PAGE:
Spatial and Temporal Trends in the Abundance and Distribution of Juvenile Pacific Salmon in the Eastern Bering Sea During Late Summer, 2002–2016
Pelagic fish and jellyfish were sampled using a trawl net towed in the upper 20 m of the eastern Bering Sea during the Alaska Fisheries Science Centers’ Bering Arctic Subarctic Integrated Surveys (BASIS) during late summer, 2002–2016. Stations were approximately 30 nautical miles apart and a trawl was towed for approximately 30 minutes. Area swept was estimated from horizontal net opening and distance towed.
Fish catch was estimated in kilograms. Surveys were not conducted in the south (<60°N) during 2013 and 2015 and north (>60°N) during 2008 but fish densities in these areas were estimated using geostatistical modeling methods (Thorson et al. 2015). As juveniles during the first year at sea, four of the five salmon species were commonly captured in the trawl: Chinook salmon (Oncorhynchus tshawytscha), chum salmon (O. keta), pink salmon (O. gorbuscha), and sockeye salmon (O. nerka).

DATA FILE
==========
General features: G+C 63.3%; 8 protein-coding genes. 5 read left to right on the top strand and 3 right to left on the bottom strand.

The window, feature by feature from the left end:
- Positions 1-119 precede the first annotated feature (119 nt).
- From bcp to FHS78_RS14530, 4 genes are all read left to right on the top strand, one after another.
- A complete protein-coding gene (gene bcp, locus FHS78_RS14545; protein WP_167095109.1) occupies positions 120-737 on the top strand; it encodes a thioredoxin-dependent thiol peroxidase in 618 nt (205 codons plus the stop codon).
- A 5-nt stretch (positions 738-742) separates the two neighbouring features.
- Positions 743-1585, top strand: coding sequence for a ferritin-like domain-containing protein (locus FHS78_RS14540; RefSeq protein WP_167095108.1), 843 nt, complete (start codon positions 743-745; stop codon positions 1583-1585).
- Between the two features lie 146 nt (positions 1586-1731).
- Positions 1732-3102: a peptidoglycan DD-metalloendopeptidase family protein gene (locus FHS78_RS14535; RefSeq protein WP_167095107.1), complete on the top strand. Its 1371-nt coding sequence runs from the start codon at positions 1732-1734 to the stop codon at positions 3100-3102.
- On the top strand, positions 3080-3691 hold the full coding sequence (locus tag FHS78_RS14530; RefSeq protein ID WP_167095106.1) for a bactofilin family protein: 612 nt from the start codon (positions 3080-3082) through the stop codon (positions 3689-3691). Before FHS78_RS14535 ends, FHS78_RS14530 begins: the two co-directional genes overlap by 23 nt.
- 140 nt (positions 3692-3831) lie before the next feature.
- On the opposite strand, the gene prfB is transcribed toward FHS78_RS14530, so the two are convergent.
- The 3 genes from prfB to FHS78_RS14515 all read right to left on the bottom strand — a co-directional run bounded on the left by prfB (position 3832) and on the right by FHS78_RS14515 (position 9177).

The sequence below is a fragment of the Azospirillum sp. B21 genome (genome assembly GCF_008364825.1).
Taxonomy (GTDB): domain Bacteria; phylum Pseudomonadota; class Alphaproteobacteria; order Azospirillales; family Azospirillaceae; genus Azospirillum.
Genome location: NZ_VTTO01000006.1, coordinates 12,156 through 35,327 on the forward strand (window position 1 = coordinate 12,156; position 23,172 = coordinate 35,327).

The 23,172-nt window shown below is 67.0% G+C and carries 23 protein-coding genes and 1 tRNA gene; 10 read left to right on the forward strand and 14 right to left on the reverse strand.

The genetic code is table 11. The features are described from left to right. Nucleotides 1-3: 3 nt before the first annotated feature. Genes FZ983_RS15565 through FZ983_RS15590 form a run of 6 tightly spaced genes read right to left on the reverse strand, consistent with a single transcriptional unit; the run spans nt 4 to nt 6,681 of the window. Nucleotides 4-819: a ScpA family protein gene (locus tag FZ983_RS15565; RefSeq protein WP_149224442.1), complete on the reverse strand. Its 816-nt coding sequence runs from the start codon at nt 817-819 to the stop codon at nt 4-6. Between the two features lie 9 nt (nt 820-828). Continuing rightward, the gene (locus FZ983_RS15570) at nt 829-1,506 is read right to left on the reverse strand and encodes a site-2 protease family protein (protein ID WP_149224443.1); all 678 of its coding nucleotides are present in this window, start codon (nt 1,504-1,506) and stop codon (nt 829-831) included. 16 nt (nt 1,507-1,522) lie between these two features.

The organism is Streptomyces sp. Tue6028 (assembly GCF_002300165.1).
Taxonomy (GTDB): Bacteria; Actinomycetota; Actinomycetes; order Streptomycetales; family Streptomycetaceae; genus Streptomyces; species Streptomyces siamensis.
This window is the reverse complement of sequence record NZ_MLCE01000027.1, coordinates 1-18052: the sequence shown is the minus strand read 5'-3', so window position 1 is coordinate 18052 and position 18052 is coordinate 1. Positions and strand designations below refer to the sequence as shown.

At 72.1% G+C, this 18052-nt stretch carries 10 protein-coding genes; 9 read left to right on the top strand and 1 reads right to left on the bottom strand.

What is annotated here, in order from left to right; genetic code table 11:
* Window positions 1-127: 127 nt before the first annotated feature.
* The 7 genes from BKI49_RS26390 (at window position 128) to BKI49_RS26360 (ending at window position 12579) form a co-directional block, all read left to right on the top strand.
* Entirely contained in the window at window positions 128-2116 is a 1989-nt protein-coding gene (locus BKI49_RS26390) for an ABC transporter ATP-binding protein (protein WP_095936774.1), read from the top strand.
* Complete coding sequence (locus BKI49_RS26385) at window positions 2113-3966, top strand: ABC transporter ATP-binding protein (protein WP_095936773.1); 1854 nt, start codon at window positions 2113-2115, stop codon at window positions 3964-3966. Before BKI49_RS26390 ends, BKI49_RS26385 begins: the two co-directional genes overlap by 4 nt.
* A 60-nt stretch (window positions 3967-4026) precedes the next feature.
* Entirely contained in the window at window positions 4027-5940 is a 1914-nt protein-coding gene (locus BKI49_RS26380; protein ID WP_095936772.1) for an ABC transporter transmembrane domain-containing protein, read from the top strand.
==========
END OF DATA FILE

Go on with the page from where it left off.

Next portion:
Abundance and distribution (center of gravity and area occupied) were estimated for using the VAST package for multispecies version 1.1.0 (Thorson 2015; Thorson et al. 2016a, b, c) in RStudio version 1.0.136 and R software version 3.3.0 (R Core Team 2016). The abundance index is a standardized geostatistical index developed by Thorson et al. (2015, 2016) to estimate indices of abundance for stock assessments. We specified a gamma distribution and estimated spatial and spatio-temporal variation for both encounter probability and positive catch rate components at a spatial resolution of 100 knots. Parameter estimates were within the upper and lower bounds and final gradients were less than 0.0005.